This pie chart is a remarkable figure for a couple of reasons. First, we didn't even know that the expansion of the universe was accelerating until 14 years ago, which means that we didn't know dark energy existed. Second, enormous observational challenges have already been overcome to enable this figure to be made, including astoundingly accurate measurements of the brightness of exploded stars - supernovas - many of them located billions of light years away. Years of patient supernova observations and careful calibration were required to make these measurements, involving dozens of astronomers around the world. It was worth it, because the discovery of cosmic acceleration is one of the biggest results in science, and resulted in the 2011 Nobel Prize for Physics being awarded to three astrophysicists, representing two different teams.

Even more challenging than identifying the need for dark energy is to understand what it is. The simplest explanation is that it is an energy associated with empty space - known as vacuum energy - that does not change over space and time. Another possibility is that it is a type of energy called "quintessence" that varies with space and time. A third possibility is that dark energy is not needed at all, and that cosmic acceleration can instead be explained by modifying the theory of gravity, Einstein's General Theory of Relativity, over very large distance scales.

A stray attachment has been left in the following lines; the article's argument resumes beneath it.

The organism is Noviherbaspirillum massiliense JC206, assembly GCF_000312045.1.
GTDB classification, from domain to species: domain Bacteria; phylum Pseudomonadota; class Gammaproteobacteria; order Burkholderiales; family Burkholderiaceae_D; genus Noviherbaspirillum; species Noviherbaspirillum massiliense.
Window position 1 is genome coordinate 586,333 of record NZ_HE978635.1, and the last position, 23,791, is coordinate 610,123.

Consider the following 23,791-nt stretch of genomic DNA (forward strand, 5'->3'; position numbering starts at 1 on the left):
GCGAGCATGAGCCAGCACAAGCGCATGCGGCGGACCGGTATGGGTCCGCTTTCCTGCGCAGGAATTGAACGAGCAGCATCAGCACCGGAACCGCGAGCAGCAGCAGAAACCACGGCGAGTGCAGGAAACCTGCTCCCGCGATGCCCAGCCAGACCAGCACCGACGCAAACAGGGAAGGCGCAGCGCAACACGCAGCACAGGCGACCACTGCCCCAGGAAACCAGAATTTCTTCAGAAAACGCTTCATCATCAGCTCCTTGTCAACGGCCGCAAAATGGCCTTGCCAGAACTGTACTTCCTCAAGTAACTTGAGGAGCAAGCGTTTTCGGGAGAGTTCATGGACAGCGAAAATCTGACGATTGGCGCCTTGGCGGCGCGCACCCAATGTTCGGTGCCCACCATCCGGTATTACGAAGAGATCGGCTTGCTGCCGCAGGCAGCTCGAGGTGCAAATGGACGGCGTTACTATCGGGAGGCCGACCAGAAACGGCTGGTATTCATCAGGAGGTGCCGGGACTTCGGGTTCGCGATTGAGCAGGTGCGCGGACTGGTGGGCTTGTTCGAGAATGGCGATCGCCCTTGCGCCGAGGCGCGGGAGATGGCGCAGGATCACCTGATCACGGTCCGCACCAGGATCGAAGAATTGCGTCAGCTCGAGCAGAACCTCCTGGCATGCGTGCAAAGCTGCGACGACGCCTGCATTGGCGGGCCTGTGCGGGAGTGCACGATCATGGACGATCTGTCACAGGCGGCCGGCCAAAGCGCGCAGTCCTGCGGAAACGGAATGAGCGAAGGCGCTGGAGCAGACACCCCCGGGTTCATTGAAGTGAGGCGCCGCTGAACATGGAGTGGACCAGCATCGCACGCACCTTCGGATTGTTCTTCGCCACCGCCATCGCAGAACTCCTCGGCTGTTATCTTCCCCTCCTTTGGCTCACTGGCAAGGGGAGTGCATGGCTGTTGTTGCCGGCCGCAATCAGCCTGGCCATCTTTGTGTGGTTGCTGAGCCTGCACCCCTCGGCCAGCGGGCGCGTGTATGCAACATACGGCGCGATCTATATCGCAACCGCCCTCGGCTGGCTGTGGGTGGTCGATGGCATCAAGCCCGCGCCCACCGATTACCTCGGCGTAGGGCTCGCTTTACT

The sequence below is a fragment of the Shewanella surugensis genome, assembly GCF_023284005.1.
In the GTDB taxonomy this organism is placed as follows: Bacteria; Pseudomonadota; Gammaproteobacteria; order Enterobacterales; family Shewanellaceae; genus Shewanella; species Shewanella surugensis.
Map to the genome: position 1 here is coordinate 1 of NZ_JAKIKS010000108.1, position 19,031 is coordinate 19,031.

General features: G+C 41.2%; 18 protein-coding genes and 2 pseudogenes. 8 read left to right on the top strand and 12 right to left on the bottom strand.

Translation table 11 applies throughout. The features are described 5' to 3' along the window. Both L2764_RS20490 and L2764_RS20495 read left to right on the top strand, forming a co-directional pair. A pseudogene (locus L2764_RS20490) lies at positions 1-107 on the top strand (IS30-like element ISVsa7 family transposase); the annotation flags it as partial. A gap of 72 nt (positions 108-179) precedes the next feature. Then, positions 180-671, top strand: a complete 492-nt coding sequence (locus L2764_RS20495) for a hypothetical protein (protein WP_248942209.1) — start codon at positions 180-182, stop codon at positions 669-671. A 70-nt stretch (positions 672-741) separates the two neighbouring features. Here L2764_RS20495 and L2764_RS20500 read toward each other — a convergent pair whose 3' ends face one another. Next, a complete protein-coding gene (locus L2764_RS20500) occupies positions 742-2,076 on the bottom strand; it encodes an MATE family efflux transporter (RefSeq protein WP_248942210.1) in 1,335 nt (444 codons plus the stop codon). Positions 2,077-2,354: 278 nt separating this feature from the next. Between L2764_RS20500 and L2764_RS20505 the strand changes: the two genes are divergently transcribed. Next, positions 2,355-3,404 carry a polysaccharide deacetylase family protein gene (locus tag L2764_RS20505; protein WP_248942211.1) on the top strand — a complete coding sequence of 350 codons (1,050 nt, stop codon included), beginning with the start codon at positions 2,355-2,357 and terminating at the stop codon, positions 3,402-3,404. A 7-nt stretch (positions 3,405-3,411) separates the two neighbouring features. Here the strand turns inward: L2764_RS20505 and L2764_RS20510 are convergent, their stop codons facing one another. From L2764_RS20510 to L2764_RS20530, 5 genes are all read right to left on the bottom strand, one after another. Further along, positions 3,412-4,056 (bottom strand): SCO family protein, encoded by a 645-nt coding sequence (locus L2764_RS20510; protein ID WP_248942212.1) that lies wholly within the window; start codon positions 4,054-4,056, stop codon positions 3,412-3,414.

Astronomers are looking for changes in the properties of dark energy over time, to decide between vacuum energy and quintessence. In the case of modified gravity, they are studying the way that galaxy clusters grow to see if this differs from predictions using General Relativity. The observational challenges in deciding between these possibilities are huge, because the observed effects can be very subtle and the objects being studied are often extremely faint. This means that large samples are needed to give interesting results with reasonable statistics. Then there are the dreaded systematic errors, where measured values differ from the true values, sometimes in unexpected ways.